With the variegated position fashion now holds for consumers, retailers and designers, this argument is worth considering and adhering to especially as we face a future of sustainability vs. out-of-control trends.

The Singer Lorde: A Great Musical and Fashion Icon for Today

Wavy dark hair framing snow white skin, high cheekbones and carefully painted lips, the singer Lorde is a bohemian from another time. Is she an enchanted witch or fairy out of a magical forest? No and no. She’s a complicated songstress whose modern tunes about alienation, boredom and romance have impacted the world.

Personal Background:

Born in Takapuna, New Zealand on November 7, 1996 her original name is Ella Marija Lani Yelich O’Connor. “I changed it to Lorde because I was fascinated with royals and aristocracy,” she said. Her father, Van O’Connor, a civil engineer, and her mother, the Croatian poet Sonia Yelich raised her in a supportive environment. Later her early cultural influences would form her trademark. Billie Holiday, Sam Cooke, Otis Redding, and Etta James would teach her about pain and suffering, and Kurt Vonnegut and J.D. Salinger and other writers about literature. Journalistic and intensely personal her main strength as a lyricist is relating short stories within a song. Similar to another New Zealand writer, Katherine Mansfield, she isn’t afraid to be real.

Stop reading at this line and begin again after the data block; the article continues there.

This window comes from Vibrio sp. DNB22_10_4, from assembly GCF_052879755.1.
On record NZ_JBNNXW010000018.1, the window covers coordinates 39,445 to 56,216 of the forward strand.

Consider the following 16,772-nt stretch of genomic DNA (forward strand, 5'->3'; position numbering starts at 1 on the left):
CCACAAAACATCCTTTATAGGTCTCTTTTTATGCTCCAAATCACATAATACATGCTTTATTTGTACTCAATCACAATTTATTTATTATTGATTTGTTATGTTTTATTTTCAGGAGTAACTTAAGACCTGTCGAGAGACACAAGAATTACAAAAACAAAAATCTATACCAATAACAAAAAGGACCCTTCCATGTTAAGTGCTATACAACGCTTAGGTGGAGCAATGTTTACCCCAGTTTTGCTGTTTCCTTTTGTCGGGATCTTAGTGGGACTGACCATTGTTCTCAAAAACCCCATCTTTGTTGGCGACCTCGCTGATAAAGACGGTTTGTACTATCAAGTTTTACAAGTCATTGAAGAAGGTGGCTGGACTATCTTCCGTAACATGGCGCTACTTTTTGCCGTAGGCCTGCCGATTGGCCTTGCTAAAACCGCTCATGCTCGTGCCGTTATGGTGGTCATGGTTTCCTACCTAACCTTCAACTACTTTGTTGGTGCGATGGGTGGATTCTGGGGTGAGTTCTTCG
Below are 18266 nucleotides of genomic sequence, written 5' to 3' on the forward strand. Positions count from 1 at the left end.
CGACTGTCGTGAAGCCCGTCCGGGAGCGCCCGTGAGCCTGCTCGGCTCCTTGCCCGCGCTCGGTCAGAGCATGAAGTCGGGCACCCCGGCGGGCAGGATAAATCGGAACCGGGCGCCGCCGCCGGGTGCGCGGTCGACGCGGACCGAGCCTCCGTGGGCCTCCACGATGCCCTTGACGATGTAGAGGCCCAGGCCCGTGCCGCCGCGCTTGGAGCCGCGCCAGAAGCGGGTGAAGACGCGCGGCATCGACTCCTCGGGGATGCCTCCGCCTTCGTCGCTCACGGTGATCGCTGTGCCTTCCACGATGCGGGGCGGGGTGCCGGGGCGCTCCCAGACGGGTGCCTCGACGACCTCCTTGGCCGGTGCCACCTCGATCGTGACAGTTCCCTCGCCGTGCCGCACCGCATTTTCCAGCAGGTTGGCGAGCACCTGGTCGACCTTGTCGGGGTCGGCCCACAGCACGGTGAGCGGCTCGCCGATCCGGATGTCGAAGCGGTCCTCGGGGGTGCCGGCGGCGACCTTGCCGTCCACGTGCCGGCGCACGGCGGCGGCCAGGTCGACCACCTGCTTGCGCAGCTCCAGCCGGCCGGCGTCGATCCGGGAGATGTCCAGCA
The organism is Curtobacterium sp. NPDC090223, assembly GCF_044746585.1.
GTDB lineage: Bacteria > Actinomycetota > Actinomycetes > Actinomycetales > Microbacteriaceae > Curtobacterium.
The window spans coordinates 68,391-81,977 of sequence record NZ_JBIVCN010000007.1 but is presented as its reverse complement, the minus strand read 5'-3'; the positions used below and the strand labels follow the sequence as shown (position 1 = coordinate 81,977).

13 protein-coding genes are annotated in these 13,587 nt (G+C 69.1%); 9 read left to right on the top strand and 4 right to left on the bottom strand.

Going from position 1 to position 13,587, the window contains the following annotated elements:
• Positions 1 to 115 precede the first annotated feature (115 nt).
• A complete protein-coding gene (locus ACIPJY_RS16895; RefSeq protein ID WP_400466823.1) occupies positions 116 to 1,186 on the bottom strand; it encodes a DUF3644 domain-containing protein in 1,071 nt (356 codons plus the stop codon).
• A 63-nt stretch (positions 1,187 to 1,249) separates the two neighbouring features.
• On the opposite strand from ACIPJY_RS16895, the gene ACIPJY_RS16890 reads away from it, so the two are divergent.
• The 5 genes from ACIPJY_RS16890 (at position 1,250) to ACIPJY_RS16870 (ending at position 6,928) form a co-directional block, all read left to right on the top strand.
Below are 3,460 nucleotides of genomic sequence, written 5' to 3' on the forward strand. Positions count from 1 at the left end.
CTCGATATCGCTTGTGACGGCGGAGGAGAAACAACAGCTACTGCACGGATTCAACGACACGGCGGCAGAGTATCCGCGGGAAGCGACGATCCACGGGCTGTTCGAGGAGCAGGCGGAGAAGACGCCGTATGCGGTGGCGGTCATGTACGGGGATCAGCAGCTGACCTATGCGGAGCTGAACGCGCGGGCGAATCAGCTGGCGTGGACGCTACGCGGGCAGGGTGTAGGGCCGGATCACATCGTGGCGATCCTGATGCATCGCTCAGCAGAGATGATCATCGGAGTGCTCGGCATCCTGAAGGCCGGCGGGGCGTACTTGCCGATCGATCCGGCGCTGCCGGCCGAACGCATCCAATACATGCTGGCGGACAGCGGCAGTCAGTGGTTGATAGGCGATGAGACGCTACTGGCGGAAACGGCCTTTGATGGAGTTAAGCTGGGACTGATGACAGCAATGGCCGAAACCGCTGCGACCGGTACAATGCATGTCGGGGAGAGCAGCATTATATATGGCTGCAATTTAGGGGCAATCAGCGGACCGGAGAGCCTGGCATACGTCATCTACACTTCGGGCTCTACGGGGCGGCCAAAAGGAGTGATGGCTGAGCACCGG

Cultural Influencer:

In 2013, at 16, after she released her first album Pure Heroine, she was featured on Time magazine’s “list of most influential teens”. Her image became as renowned as her sound, and soon the admitted feminist, was being wooed by MAC Cosmetics and Vogue magazine. With MAC she collaborated on a mini line-a sultry plum lipstick. Pure Heroine, and an eyeliner, Rapidblack. (Naughton and Born, 2014)

Lorde’s Style:

Unswayed by trends she admitted to Vogue that “she liked pants, structured dresses, and other clothes that made her feel powerful.” (Burton, 2014) In 2017, with the release of her second album, Melodrama, she graduated from Comme des Garcons to Jacquemas and vintage Giorgio di Sant’Angelo. This transformation started in 2016, when she moved away from the all-black theme of her adolescence, towards a more colorful palette. One of the most fascinating things about Lorde is her ability to see colors upon hearing certain notes, because she suffers from “sound-to-color-synesthesia.” This disorder is really emphasized effectively in her video Green Room where the lighting changes with her emotions as she sings.